February 5, 2016

Bling | BLS 42 | Newly published | Talks and events | Deadlines

Please send information and news of departmental interest to Andrew Garrett.


Berkeley Linguistics dissertations in bling were viewed 864 times and downloaded 470 times in January. Last month's most requested dissertation: Joseph Grady, "Foundations of Meaning: Primary Metaphors and Primary Stress" (1997).

Elsewhere in bling, the Proceedings of the Annual Meetings of the Berkeley Linguistics Society were viewed 266 times and downloaded 63 times in January. The single most downloaded item last month: David Perlmutter, "Impersonal Passives and the Unaccusative Hypothesis" (BLS 4, 1978).

42nd Annual Meeting of the Berkeley Linguistics Society

BLS 42 starts today and runs through mid-day Sunday, with panels on a range of topics:

  • Austronesian Historical Linguistics & Pragmatics
  • Austronesian Semantics
  • Austronesian Syntax
  • Historical Linguistics & Pragmatics
  • Learnability
  • Phonetics
  • Phonology
  • Psycholinguistics
  • Semantics
  • Syntax

There are five plenary addresses:

  • Joe Pater (UMass. Amherst), "Learning in typological prediction: Grammatical agent-based modeling"
  • Liina Pylkkänen (NYU), "Constructing meaning: A view from MEG"
  • Joey Sabbagh (U. Texas, Arlington), "Syntactic and prosodic adjunction in Tagalog"
  • Meghan Sumner (Stanford), "The benefit of idealized word pronunciations: How are forms we rarely hear understood so easily?"
  • Judith Tonhauser (The OSU), "Speaker commitment in English and Paraguayan Guaraní attitude reports"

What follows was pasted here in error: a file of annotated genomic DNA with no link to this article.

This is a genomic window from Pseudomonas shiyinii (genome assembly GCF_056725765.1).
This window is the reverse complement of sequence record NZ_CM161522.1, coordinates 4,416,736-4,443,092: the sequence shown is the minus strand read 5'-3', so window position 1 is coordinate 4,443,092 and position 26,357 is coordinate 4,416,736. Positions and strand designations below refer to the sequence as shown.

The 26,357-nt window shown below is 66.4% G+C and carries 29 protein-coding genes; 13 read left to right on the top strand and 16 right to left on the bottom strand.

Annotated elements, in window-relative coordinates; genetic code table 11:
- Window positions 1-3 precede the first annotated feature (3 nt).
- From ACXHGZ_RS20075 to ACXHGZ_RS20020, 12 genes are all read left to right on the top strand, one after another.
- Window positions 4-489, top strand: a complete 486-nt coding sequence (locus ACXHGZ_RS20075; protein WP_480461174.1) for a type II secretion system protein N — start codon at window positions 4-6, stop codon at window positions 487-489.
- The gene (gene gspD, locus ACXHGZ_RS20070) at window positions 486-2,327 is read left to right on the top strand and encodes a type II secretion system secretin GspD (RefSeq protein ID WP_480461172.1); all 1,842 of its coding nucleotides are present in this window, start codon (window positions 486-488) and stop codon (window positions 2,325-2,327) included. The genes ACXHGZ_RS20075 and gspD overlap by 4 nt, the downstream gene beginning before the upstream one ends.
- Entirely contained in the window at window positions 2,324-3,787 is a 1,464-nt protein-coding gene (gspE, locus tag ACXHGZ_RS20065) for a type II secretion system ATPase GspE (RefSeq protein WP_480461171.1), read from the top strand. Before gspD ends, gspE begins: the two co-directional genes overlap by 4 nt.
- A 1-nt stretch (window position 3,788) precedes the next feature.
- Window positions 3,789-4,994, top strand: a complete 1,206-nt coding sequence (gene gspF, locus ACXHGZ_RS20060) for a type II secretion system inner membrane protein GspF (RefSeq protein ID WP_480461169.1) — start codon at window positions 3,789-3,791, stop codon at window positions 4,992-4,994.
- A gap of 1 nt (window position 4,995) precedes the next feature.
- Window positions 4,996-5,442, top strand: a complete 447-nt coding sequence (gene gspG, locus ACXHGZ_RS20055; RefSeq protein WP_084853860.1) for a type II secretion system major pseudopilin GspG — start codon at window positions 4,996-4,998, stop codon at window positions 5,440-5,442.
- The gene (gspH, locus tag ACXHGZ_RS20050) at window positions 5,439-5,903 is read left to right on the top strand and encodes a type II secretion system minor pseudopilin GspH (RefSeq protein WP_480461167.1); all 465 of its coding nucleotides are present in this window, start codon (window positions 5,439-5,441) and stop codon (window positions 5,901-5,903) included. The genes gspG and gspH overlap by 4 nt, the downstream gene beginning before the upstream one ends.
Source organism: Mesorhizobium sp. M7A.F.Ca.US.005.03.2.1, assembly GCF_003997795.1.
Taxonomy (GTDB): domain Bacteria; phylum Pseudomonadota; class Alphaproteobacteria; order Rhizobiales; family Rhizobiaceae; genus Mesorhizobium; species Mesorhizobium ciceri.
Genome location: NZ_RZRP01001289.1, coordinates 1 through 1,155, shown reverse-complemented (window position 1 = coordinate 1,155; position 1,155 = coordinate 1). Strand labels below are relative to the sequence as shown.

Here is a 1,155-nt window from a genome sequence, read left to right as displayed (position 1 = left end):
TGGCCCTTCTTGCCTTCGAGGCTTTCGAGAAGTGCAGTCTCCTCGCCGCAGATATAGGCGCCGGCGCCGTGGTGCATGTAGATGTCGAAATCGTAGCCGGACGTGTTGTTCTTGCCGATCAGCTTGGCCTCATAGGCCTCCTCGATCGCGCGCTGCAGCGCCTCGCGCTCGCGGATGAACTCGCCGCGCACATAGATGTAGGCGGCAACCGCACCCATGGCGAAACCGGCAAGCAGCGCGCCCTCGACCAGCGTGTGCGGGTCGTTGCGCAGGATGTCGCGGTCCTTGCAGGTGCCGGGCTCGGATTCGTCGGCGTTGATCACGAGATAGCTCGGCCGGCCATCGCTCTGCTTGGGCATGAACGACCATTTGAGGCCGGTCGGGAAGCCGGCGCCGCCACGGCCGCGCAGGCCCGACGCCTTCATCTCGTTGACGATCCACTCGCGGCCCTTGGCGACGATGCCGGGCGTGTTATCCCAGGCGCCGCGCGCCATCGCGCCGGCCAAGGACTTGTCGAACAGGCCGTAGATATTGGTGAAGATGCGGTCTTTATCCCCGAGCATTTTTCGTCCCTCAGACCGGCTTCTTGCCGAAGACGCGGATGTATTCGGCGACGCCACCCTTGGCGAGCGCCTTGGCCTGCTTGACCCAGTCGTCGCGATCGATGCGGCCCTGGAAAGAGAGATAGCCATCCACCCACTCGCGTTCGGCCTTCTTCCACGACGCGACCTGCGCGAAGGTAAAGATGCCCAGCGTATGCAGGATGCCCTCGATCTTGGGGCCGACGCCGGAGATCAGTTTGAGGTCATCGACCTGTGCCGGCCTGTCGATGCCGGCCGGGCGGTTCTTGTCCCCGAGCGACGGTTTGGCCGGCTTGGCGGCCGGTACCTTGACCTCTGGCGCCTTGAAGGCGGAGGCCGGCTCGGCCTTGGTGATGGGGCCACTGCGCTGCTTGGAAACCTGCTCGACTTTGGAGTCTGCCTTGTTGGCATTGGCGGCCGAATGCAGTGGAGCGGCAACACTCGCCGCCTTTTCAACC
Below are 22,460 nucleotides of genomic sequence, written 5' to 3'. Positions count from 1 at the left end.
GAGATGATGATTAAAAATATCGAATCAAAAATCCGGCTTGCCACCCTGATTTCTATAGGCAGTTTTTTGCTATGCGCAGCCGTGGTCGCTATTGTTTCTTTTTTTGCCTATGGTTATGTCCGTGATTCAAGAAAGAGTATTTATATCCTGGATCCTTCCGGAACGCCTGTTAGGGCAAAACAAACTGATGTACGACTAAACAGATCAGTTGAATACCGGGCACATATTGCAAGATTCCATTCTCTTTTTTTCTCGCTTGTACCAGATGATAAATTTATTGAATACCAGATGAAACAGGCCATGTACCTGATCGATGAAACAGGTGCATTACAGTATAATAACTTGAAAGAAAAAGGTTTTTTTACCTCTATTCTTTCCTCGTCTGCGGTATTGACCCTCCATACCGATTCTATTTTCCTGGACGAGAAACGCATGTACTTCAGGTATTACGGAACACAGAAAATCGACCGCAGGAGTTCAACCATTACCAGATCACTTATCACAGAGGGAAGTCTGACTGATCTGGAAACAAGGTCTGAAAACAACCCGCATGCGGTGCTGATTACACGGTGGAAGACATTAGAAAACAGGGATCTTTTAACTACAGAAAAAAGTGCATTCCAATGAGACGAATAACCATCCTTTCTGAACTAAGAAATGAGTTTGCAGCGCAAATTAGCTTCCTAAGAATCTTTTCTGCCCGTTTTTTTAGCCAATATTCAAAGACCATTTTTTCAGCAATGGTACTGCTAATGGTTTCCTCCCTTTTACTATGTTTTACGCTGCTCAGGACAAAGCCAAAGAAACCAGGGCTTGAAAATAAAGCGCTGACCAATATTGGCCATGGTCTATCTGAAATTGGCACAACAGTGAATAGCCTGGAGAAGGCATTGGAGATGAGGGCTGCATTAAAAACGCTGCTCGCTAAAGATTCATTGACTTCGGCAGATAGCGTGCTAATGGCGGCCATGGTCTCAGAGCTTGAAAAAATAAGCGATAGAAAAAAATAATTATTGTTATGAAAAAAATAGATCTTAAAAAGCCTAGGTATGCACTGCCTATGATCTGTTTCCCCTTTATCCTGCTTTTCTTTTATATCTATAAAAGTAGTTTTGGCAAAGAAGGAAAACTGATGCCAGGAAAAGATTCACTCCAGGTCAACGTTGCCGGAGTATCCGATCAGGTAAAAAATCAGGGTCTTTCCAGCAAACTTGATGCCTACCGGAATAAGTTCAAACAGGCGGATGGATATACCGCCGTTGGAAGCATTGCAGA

Newly published

Proceedings of the Thirty Sixth Annual Meeting of the Berkeley Linguistics Society, February 6-7, 2010, edited by Nicholas Rolle, Jeremy Steffman, and John Sylak-Glassman (Berkeley: Berkeley Linguistics Society, 2016)

  • Special Session: Language Isolates and Orphans
  • Parasession: Writing Systems and Orthography

Sarah Lee (Berkeley) and Jonah Katz (West Virginia University), "Perceptual integration of acoustic cues to laryngeal contrasts in Korean fricatives", Journal of the Acoustical Society of America 139, 605 (2016): DOI http://dx.doi.org/10.1121/1.4926435

  • This paper provides evidence that multiple acoustic cues involving the presence of low-frequency energy integrate in the perception of Korean coronal fricatives. This finding helps explain a surprising asymmetry between the production and perception of these fricatives found in previous studies: lower F0 onset in the following vowel leads to a response bias for plain [s] over fortis [s*], despite the fact that there is no evidence for a corresponding acoustic asymmetry in the production of [s] and [s*]. A fixed classification task using the Garner paradigm provides evidence that low F0 in a following vowel and the presence of voicing during frication perceptually integrate. This suggests that Korean listeners in previous experiments were responding to an "intermediate perceptual property" of stimuli, despite the fact that the individual acoustic components of that property are not all present in typical Korean fricative productions. The finding also broadens empirical support for the general idea of perceptual integration to a language, a different manner of consonant, and a situation where covariance of the acoustic cues under investigation is not generally present in a listener's linguistic input.

Talks and events


  • WAIL 2016: Workshop on American Indigenous Languages, UC Santa Barbara, May 7-8
    • Abstract deadline: February 14
  • 24th Manchester Phonology Meeting, Manchester, England, May 26-28
    • Abstract deadline: February 15
  • NAPhC9: 9th North American Phonology Conference, Concordia University, Montréal, May 7-8
    • Abstract deadline: March 1